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Washington DC Tenant-Landlord Law

Washington DC Tenant-Landlord Law
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Capital of the District of Columbia (with which, de facto, administratively, it coincides) and capital of the United States, 125 m sm, 646.449 residents (2013), 5,949,859 residents (2013) the urban area.

State Overview

Located on the east coast of the United States, 50 km from the Atlantic Ocean, it is located between Maryland and Virginia, from which it is separated by the Potomac River (at the confluence of the Rock Creek and Anacostia rivers). The metropolitan area of ​​the city has been expanding with time, so much so that today it leaves the boundaries of the district also extending to seven counties of Maryland, five counties of Virginia and five autonomous cities of the same state. Washington is home to all of the country's major government institutions: White House (residence of the President of the United States), Capitol (seat of Congress), Supreme Court and Pentagon. To these are added numerous ministerial bodies and some international organizations, including the World Bank, the International Monetary Fund and the Organization of American States. Washington is also home to NASA, the US aerospace agency. Washington is home to Georgetown University (1789), George Washington University, (1821), Howard University (1867) and Catholic University of America (1887).

Urban

Washington's planning was entrusted to the French Pierre L'Enfant, who designed it (1790) according to a V-scheme (the two branches correspond to the Potomac and Anacostia rivers), whose focal points were to be the Capitol (started in 1793 by W Thornton) and the White House (work by J. Hoben and BH Latrobe, begun in 1792), both located on hills with large parks (Mall and Executive Grounds) and joined directly by an axis made up of Pennsylvania Avenue and the Washington Mall. The plan was configured as a complex frame of orthogonal arteries which in their intersections gave rise to minor fires: the fifteen squares symbol of the States of the Union; to the grid system (already adopted for other American cities such as Annapolis and Philadelphia) then overlapped another network of diagonal streets, a kind of star system of evident Baroque inspiration. L'Enfant's plan was implemented, albeit slowly and only partially, during the century. XIX, when the city took on that grandiose and classical aspect that it still preserves. After the civil war, Washington's pace of expansion required new planning measures (AP Shepherd plan, 1871). With the creation of the Senate Park Commission (which included D. Burnham and FL Olmsted jr.) The scheme of L'Enfant was adequately taken up to complete it. The new plan of 1901 (better known as McMillan Plan, named after Senator James McMillan, president of the commission) aimed to build congress buildings on Piazza del Campidoglio, free the Mall from any intrusion and create a cultural center on its sides, extend the Mall park to W, build an administrative center between it, the Capitol and the White House. The plan was implemented in the early decades of the twentieth century. It was designed by D. Clarke in 1941 for a large business center east of the Campidoglio up to Anacostia. Of particular interest is the urban renewal of the south-eastern area (1960). Subsequently, the Federal Government showed greater attention to the architectural quality of government buildings (plans for Pennsylvania Avenue of the American Institute of Architects). The architectural interventions of the eighties of the twentieth century aimed at reproducing historically consolidated images against the abstract figuration of previous years. The attitude that guided the reorganization of the suburbs was similar, in which a formal continuity with the pre-existences was created (Madison National Building, the student pension in Georgetown, the Penn Theater and the tertiary building on Massachusetts Avenue in Capital Hill). The architectural interventions of the eighties of the twentieth century aimed at reproducing historically consolidated images against the abstract figuration of previous years. The attitude that guided the reorganization of the suburbs was similar, in which a formal continuity with the pre-existences was created (Madison National Building, the student pension in Georgetown, the Penn Theater and the tertiary building on Massachusetts Avenue in Capital Hill). The architectural interventions of the eighties of the twentieth century aimed at reproducing historically consolidated images against the abstract figuration of previous years. The attitude that guided the reorganization of the suburbs was similar, in which a formal continuity with the pre-existences was created (Madison National Building, the student pension in Georgetown, the Penn Theater and the tertiary building on Massachusetts Avenue in Capital Hill).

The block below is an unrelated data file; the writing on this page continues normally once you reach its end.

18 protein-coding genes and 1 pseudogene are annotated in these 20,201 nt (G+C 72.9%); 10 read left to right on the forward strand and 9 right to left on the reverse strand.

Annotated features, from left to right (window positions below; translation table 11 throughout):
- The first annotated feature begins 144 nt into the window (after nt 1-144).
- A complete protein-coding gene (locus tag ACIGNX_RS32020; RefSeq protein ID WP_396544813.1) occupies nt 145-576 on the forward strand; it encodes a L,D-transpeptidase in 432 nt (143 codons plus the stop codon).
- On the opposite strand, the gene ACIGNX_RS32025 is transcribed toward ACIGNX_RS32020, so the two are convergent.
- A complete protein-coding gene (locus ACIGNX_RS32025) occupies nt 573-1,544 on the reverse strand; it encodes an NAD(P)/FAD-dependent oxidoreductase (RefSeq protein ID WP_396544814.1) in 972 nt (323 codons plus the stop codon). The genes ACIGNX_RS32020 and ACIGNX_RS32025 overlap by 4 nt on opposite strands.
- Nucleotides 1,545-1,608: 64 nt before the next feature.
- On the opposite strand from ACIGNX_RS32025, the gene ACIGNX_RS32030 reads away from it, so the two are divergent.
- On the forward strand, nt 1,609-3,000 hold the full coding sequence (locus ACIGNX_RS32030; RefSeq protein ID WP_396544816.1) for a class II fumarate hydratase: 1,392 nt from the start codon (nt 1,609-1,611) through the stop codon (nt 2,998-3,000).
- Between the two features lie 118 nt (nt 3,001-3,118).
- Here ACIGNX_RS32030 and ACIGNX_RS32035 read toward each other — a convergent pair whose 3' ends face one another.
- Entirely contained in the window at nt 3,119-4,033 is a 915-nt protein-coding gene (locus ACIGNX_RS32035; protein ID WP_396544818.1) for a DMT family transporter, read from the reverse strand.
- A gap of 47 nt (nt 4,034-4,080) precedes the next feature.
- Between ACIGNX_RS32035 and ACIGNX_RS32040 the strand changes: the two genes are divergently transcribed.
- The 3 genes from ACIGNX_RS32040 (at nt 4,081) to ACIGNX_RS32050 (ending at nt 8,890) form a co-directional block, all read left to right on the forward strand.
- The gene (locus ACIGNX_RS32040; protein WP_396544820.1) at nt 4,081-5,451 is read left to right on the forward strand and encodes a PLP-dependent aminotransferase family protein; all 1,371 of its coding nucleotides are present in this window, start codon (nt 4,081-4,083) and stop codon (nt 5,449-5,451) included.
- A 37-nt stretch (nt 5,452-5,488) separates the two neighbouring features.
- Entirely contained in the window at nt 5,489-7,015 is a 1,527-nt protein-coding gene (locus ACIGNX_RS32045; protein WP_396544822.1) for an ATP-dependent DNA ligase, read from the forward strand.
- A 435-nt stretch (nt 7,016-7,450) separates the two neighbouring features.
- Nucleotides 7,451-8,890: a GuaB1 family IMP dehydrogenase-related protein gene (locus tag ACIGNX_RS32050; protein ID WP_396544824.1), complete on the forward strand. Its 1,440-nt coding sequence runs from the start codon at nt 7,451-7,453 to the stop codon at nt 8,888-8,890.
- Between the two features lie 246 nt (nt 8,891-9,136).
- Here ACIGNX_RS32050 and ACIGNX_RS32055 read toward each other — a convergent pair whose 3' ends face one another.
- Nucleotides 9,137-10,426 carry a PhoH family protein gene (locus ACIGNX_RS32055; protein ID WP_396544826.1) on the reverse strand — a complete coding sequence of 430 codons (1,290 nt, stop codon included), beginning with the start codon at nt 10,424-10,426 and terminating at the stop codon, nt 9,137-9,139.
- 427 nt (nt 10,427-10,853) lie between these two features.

History

It was specifically founded as the capital of the United States with Congressional laws (1790-91), in order to host the federal government after gaining independence. The decision not to install the seat of executive power of the Union in an already existing city responded to the need to avoid rivalry between states and to remove government from possible pressure. The territory on which it was built (100 square miles then reduced to 70), located along the Potomac, was ceded by Virginia and Maryland and constituted in the autonomous territory called District of Columbia. Opened in 1800, Washington was invaded by the British in 1814 and severely damaged by flames. The city was seriously threatened even during the civil war, during which it became the center of the Union's political and military activity.

Architecture art